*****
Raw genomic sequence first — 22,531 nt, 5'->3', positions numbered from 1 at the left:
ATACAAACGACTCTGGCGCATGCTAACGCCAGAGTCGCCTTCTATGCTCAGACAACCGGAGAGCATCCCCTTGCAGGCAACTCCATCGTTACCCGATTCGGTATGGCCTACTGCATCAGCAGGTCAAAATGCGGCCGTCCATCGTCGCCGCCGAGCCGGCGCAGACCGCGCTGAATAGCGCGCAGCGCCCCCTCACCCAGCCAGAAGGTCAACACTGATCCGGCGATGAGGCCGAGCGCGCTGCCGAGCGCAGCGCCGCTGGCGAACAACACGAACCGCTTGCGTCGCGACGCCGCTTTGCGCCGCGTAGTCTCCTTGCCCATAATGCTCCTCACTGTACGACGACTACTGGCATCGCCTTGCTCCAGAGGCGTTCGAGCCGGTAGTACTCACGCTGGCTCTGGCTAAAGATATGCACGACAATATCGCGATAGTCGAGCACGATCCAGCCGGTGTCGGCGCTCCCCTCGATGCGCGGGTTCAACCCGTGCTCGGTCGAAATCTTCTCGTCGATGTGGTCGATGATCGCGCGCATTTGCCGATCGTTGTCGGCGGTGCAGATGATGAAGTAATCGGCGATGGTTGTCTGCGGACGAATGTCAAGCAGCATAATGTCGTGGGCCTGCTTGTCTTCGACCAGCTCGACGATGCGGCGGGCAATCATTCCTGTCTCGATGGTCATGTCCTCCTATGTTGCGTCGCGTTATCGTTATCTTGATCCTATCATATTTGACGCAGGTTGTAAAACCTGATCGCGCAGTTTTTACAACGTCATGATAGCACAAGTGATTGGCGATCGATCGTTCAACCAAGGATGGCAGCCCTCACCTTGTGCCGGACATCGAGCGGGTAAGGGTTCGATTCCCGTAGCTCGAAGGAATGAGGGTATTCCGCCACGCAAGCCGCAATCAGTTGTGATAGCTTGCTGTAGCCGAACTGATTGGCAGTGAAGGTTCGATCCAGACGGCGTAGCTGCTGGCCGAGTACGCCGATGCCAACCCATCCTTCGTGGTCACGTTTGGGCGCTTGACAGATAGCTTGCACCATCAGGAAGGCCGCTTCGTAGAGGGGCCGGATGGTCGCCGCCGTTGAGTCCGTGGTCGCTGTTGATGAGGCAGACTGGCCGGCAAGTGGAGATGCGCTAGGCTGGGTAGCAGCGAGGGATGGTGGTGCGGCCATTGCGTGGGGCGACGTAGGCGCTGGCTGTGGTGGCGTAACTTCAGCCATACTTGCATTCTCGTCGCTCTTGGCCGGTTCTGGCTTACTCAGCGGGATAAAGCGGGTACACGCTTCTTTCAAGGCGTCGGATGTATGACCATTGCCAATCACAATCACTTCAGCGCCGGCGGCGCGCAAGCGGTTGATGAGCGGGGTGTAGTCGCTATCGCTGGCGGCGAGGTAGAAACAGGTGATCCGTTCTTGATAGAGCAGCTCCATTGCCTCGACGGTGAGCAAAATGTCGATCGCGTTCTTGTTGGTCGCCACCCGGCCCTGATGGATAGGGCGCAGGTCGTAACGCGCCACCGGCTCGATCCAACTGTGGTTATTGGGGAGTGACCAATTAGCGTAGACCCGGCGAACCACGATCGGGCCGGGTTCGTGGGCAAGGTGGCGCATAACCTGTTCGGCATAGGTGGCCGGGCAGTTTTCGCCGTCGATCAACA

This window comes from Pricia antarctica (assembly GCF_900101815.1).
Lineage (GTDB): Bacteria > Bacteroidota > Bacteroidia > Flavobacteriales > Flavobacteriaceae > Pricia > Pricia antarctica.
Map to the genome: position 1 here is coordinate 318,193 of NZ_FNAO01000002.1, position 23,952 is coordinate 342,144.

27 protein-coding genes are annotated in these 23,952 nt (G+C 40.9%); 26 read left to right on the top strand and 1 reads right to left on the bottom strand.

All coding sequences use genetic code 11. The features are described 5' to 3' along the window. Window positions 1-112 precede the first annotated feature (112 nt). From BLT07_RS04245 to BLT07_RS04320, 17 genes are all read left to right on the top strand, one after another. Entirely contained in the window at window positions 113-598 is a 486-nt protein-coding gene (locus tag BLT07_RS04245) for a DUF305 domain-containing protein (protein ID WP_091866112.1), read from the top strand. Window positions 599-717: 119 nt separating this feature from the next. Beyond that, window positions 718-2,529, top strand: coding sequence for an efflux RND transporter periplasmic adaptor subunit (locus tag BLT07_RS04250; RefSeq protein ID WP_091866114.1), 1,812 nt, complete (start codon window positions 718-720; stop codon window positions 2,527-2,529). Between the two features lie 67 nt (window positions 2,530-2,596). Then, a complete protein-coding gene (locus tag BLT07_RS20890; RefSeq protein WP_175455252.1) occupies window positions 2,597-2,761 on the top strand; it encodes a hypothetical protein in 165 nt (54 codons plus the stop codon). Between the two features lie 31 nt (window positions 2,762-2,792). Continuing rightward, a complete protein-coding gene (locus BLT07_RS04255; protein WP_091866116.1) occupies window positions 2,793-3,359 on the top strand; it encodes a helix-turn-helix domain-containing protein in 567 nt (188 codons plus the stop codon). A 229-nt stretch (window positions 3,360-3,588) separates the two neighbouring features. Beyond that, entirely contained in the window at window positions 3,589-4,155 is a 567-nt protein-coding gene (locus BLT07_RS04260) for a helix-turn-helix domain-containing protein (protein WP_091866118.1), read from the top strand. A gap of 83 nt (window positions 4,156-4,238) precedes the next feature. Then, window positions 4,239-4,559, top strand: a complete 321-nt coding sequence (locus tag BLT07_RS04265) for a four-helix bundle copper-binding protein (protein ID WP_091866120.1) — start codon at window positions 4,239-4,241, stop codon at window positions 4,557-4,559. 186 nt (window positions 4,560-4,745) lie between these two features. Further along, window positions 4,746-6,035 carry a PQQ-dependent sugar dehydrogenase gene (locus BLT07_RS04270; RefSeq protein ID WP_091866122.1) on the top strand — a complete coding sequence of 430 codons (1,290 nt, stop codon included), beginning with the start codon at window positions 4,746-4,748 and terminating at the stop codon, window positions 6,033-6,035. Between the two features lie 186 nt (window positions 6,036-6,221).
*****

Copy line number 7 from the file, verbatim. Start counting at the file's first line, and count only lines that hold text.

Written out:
All coding sequences use genetic code 11. The features are described 5' to 3' along the window. Window positions 1-112 precede the first annotated feature (112 nt). From BLT07_RS04245 to BLT07_RS04320, 17 genes are all read left to right on the top strand, one after another. Entirely contained in the window at window positions 113-598 is a 486-nt protein-coding gene (locus tag BLT07_RS04245) for a DUF305 domain-containing protein (protein ID WP_091866112.1), read from the top strand. Window positions 599-717: 119 nt separating this feature from the next. Beyond that, window positions 718-2,529, top strand: coding sequence for an efflux RND transporter periplasmic adaptor subunit (locus tag BLT07_RS04250; RefSeq protein ID WP_091866114.1), 1,812 nt, complete (start codon window positions 718-720; stop codon window positions 2,527-2,529). Between the two features lie 67 nt (window positions 2,530-2,596). Then, a complete protein-coding gene (locus tag BLT07_RS20890; RefSeq protein WP_175455252.1) occupies window positions 2,597-2,761 on the top strand; it encodes a hypothetical protein in 165 nt (54 codons plus the stop codon). Between the two features lie 31 nt (window positions 2,762-2,792). Continuing rightward, a complete protein-coding gene (locus BLT07_RS04255; protein WP_091866116.1) occupies window positions 2,793-3,359 on the top strand; it encodes a helix-turn-helix domain-containing protein in 567 nt (188 codons plus the stop codon). A 229-nt stretch (window positions 3,360-3,588) separates the two neighbouring features. Beyond that, entirely contained in the window at window positions 3,589-4,155 is a 567-nt protein-coding gene (locus BLT07_RS04260) for a helix-turn-helix domain-containing protein (protein WP_091866118.1), read from the top strand. A gap of 83 nt (window positions 4,156-4,238) precedes the next feature. Then, window positions 4,239-4,559, top strand: a complete 321-nt coding sequence (locus tag BLT07_RS04265) for a four-helix bundle copper-binding protein (protein ID WP_091866120.1) — start codon at window positions 4,239-4,241, stop codon at window positions 4,557-4,559. 186 nt (window positions 4,560-4,745) lie between these two features. Further along, window positions 4,746-6,035 carry a PQQ-dependent sugar dehydrogenase gene (locus BLT07_RS04270; RefSeq protein ID WP_091866122.1) on the top strand — a complete coding sequence of 430 codons (1,290 nt, stop codon included), beginning with the start codon at window positions 4,746-4,748 and terminating at the stop codon, window positions 6,033-6,035. Between the two features lie 186 nt (window positions 6,036-6,221).